Lamar Family Appearing on “Shark Tank” November 6

Gloria Hoffman and Linda Clark on Shark Tank

Gloria Hoffman and Linda Clark on Shark Tank

A Lamar based mother/daughter entrepreneurial team will be the featured guests on ABC ‘s ‘Shark Tank’ television show, this Friday, November 6th.

Contestants Making their Sales Pitch

Contestants Making their Sales Pitch

Linda Clark who owns and operates the Play Clay Factory at 215 South Main Street in Lamar, and her daughter, Gloria Hoffman, will appear and pitch their balance board, a physical fitness device, to five investors. Their goal is to entice the five ‘sharks’, investors, to buy in to their marketing idea for an investment.  One shark may run with it, or two may attempt to outbid the other if they’re really interested in the product, or all five may decide to pass on it.  The audience will have to tune in November 6th to learn the fate of the Lamar duo.

The device, the Simply Fit Board, has already been on the market and is selling well, but exposure from the program could skyrocket the product with national attention. Gloria Hoffman explained how all this came to pass.  “We’re currently marketing to various Mom and Pop stores and my mother and I have gone to some shows around the country promoting our board, but we have the chance to be seen by as many as ten million viewers this Friday and that will be an amazing boost for our company,” she explained.

The board is similar in concept to those rolling balance boards that came out in the mid 1960s in which the user would stand on a two foot wooden board and roll back and forth, balanced on a heavy-duty cylinder. It was like a small-scale circus act for one person, until you fell off, landed on your backside or a piece of furniture and decided to put the thing in the closet for the next fifteen years.

Gloria Hoffman’s concept is similar but safer and allows a person to select what type of exercise they’d like to do on the board. It’s about two feet long, curved in the middle for a 2 ½ inch lift off the ground and made of a strong plastic that can hold several hundred pounds.  “Our board can be used by people from three to 93 years of age.  The 93 year old woman who bought ours uses it to help her balance and strengthen her ankles and legs and you can hold on to a table or chair for the exercise.  It’s very safe,” she stated.  Users can twist left or right as much as they want to strengthen their core or obliques and it targets the waistline, from the ‘muffin top or spare tire’ that develops as we grow older.  She said she uses it for planks, squats and push ups to work on her arms and upper torso.  “Our website has about fifteen different exercises showcased,” she explained.  It’s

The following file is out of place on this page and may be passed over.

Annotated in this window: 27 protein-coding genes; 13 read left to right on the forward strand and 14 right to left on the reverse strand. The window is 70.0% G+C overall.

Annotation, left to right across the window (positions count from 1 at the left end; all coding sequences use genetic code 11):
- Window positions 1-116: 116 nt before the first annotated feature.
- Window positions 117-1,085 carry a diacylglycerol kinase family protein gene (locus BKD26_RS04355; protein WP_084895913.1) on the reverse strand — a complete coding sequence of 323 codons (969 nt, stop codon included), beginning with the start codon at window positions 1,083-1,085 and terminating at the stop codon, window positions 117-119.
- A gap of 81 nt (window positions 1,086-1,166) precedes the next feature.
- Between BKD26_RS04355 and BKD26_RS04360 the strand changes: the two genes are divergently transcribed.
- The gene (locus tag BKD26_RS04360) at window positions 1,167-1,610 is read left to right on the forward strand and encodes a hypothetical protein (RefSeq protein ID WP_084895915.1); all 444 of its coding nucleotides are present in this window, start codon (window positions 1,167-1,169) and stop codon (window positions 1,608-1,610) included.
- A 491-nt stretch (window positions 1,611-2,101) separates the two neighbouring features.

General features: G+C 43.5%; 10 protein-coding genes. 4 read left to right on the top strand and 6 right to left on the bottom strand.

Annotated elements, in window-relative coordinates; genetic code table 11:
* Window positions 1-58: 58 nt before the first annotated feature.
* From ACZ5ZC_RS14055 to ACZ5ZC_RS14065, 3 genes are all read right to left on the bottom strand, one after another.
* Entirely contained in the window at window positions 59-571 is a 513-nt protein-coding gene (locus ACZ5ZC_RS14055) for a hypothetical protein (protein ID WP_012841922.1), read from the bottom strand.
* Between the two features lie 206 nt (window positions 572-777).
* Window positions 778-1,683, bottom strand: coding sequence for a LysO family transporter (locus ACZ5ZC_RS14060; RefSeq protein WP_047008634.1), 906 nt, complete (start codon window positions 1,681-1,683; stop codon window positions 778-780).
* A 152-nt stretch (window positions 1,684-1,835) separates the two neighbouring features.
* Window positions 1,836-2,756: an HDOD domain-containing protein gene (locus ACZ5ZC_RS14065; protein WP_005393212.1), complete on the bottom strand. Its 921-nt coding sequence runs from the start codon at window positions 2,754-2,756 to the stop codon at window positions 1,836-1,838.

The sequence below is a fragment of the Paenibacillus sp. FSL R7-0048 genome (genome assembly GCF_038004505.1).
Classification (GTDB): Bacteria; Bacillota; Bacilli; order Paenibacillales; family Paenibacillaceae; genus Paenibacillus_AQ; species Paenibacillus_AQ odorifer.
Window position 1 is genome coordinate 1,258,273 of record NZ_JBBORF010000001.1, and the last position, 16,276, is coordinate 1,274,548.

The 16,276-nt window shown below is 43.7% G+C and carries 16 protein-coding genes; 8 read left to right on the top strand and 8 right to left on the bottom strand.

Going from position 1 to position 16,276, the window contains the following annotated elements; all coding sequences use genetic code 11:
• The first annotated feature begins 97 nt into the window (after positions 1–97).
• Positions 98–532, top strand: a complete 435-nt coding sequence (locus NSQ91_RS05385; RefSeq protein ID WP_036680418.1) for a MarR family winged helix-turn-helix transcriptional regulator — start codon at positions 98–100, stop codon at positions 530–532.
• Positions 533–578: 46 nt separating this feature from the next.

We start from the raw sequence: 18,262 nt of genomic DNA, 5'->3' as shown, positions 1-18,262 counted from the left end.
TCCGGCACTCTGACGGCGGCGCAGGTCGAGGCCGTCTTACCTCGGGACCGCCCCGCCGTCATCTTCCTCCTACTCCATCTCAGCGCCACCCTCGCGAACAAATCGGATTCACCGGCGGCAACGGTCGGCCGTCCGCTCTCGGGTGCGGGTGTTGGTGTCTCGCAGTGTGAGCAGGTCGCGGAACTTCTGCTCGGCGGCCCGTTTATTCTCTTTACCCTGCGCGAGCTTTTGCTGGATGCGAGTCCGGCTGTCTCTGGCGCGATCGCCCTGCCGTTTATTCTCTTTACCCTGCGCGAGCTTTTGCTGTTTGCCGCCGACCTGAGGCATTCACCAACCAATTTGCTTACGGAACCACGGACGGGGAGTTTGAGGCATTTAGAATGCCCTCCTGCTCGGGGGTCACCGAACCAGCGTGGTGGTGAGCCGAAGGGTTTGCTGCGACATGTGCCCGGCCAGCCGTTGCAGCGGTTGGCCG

Hoffman said it’s made in Colorado and distributed around the country, “So far we’ve sold about 30,000 over the past two years, but we’re expecting more sales once the show airs on tv and we’re gearing up for increased distribution.” She explained some behind the scenes activities for the “Shark Tank” program.  “Mom and I went to an open audition in Denver about one and a half years ago, last June and the producers liked our presentation, but from that we went through several very long interviews with the show’s producers.  We got word in February that we were accepted for filming in Los Angeles, and that was only the first part of the process, because even then, you’re still not sure that you’re going to be accepted onto the program.”

Hoffman said 50,000 people audition for the program each year and only 120 make it to the filming aspect and from there, only about 80 actually make it to air on the show. “It was very exciting to do that part of it and was a huge deal for us, and then we got word that after the producers saw our edited audition we were chosen for airing.  We’re not supposed to say how it turns out, that’s a strict part of the contract, but it will all come out this Friday.”  She added that even if there’s no deal, it’s still worth about $1,000,000 in national advertising for us.  Hoffman added that they’ve been fortunate with the timing of the show.  “It comes on the edge of all the holiday shopping before Christmas and with people getting weight-conscious around this time, it’s a perfect tie-in for a holiday gift and a way to stay healthy and trim.”

The product, she said, took off in the first six months, so at that time, she and her mother knew they had produced a hit.  Hoffman added that it only took nine months from the first idea to manufacture the finished product. “I’ve watched my mother develop her play clay products at our kitchen table years ago and I’ve seen it grow and expand, so I come from a family that has a business background.”

By Russ Baldwin

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